In her latest feminist missive, Elisabeth Badinter seems determined to conceal a number of extremely important points with wandering discussion; layers of dry, sarcastic vitriol (particularly directed at La Leche League); sweeping generalizations; and an almost tangential conclusion. Her message: thanks to changes in feminist theory and the vaunting of all things natural, a new “high ideal of motherhood” as full-time and all-embracing (i.e., the belief “that a good mother takes constant care of her children round the clock and cannot pursue personal fulfillment at the same time”) leaves women with “two options: exclusive motherhood or remaining childless,” and that we will see more women choosing the latter. In several respects, I can’t say that I agree.
Why do I recommend the book nonetheless? First, it’s mercifully short. Second, she delivers aforementioned golden nuggets like, “[i]n a civilization that puts the self first, motherhood is a challenge, even a contradiction. Desires that are considered legitimate for a childless woman no longer are once she becomes a mother.” True. “The irony of this history is that it was precisely at the point that Western women finally rid themselves of patriarchy that they acquired a new master in the home.” Well put. Third, I like the global perspective. Finally and most importantly, I can take strands of her thoughts and weave them into material that’s more relevant for me, discarding the scraps.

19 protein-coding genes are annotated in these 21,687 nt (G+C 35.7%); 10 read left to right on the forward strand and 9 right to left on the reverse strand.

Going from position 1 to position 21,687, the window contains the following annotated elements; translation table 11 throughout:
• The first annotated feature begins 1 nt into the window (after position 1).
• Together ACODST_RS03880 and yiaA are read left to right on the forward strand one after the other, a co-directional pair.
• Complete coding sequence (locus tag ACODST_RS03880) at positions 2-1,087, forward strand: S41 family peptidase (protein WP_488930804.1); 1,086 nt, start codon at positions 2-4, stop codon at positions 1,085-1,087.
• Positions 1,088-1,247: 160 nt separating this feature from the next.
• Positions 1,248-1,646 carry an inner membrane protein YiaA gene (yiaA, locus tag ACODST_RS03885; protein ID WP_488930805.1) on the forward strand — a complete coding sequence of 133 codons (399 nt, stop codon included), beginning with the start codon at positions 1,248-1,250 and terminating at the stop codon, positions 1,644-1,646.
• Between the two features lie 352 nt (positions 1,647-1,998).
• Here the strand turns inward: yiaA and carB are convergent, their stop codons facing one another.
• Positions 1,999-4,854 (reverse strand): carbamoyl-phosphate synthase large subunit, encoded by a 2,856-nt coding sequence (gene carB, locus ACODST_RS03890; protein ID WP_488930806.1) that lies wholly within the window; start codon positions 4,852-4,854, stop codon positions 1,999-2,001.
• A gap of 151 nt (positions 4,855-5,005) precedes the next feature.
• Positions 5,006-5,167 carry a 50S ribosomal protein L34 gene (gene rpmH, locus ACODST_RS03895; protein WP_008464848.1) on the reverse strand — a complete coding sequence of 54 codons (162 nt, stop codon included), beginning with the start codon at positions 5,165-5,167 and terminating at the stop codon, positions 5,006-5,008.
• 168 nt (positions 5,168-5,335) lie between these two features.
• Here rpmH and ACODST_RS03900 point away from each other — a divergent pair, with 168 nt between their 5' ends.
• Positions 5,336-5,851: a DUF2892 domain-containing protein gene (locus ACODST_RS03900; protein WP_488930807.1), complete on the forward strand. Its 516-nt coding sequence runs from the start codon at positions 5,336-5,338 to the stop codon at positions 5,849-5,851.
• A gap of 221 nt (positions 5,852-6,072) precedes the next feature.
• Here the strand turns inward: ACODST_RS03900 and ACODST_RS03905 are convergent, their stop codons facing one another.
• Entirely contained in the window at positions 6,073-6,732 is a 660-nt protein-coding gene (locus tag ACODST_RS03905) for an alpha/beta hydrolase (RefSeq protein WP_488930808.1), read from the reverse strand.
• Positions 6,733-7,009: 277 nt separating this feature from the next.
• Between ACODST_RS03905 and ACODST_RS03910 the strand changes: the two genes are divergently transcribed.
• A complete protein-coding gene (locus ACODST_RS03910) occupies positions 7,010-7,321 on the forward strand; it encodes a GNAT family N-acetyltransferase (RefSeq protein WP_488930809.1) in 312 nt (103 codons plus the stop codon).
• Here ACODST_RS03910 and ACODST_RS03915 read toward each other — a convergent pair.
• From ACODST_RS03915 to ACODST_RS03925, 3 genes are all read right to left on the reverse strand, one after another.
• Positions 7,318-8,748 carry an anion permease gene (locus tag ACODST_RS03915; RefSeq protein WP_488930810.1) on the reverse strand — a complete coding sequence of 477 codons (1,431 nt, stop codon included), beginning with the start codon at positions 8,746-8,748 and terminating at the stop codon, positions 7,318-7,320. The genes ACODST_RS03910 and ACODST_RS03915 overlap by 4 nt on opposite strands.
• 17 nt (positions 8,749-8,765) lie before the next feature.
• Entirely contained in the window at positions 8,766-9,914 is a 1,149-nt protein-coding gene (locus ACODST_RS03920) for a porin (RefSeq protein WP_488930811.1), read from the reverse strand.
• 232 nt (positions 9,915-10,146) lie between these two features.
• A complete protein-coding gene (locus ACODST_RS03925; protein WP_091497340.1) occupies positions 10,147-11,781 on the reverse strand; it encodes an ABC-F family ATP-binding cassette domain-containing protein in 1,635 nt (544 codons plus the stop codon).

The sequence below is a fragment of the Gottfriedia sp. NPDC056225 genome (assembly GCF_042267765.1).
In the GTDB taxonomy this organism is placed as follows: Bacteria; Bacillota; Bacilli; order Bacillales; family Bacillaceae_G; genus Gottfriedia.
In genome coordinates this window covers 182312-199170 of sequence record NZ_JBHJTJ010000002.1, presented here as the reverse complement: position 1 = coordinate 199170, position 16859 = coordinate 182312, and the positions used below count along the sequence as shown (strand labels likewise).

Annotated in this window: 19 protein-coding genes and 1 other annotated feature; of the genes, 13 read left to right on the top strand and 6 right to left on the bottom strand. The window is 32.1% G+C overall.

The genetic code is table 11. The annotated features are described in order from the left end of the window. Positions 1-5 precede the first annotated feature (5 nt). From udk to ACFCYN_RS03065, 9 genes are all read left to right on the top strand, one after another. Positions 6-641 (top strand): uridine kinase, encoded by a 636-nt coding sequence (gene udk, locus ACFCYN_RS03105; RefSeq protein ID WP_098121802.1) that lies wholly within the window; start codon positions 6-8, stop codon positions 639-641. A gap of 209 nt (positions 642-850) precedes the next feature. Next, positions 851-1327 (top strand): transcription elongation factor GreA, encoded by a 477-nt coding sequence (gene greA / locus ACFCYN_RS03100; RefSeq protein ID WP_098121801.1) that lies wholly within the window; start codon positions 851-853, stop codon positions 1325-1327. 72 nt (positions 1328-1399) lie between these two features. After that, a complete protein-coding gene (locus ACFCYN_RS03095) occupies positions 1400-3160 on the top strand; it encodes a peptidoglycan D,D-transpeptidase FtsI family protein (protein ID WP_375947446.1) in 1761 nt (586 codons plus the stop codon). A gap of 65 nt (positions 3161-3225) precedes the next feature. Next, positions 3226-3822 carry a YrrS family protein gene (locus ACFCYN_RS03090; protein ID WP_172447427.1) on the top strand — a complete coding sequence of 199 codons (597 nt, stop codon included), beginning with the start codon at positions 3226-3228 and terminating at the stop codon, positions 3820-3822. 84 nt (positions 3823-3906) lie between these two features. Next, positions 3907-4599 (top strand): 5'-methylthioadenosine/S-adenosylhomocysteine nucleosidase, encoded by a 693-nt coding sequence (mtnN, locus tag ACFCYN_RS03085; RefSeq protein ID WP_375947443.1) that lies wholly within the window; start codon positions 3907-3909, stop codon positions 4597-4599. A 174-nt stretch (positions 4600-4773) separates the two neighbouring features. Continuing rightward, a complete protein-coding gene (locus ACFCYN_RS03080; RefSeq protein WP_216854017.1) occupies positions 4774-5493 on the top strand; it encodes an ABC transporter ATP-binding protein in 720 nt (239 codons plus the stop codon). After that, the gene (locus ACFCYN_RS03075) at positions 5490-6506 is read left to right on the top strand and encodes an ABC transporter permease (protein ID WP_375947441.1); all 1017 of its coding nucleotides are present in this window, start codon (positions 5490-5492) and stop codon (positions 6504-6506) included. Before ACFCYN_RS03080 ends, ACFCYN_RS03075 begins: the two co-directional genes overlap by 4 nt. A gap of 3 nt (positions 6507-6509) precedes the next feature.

Badinter’s bottom line observation – that mothers these days are held to a new unrealistic ideal (taking primary responsibility for domestic chores as well as their children’s basic physical needs, education, stimulation, and future psychological well-being) – is astute and forceful. And she provides every one of us with an extraordinarily valuable touchstone when she writes that “a mother cannot allow herself to be consumed by her baby to the point of destroying her desires as a woman.” My primary problem with Badinter’s book is that she doesn’t stop there or offer ideas to reform “vocational motherhood,” instead suggesting the employment route (along with bottle feeding and utilizing child care) and opting out of motherhood entirely as our sole means of salvation. In so doing, she unnecessarily narrows the “desires” mothers relinquish down to one: professional ambition.
In my opinion, the key to stay-at-home mothers escaping their “new master[s]” is not necessarily work. One can refuse to “give her child everything” by consciously and consistently making time for her social life, sexuality, vanity, and intellectual curiosity. She can be “both mother and woman” simply by changing her approach to the first role. At least that’s what I’ve done lately, refusing to feel contrite about skipping infant enrichment opportunities, asking my two toddlers to play independently for chunks of time throughout the day, and hiring college students to babysit (or arranging child care swaps with other moms) for a few hours a week so that I can read, shower, drink, socialize, spend time with my husband, and write book reviews. How do I skirt the guilt at not being able to do it all single-handedly? In part, thanks to the support Badinter provides.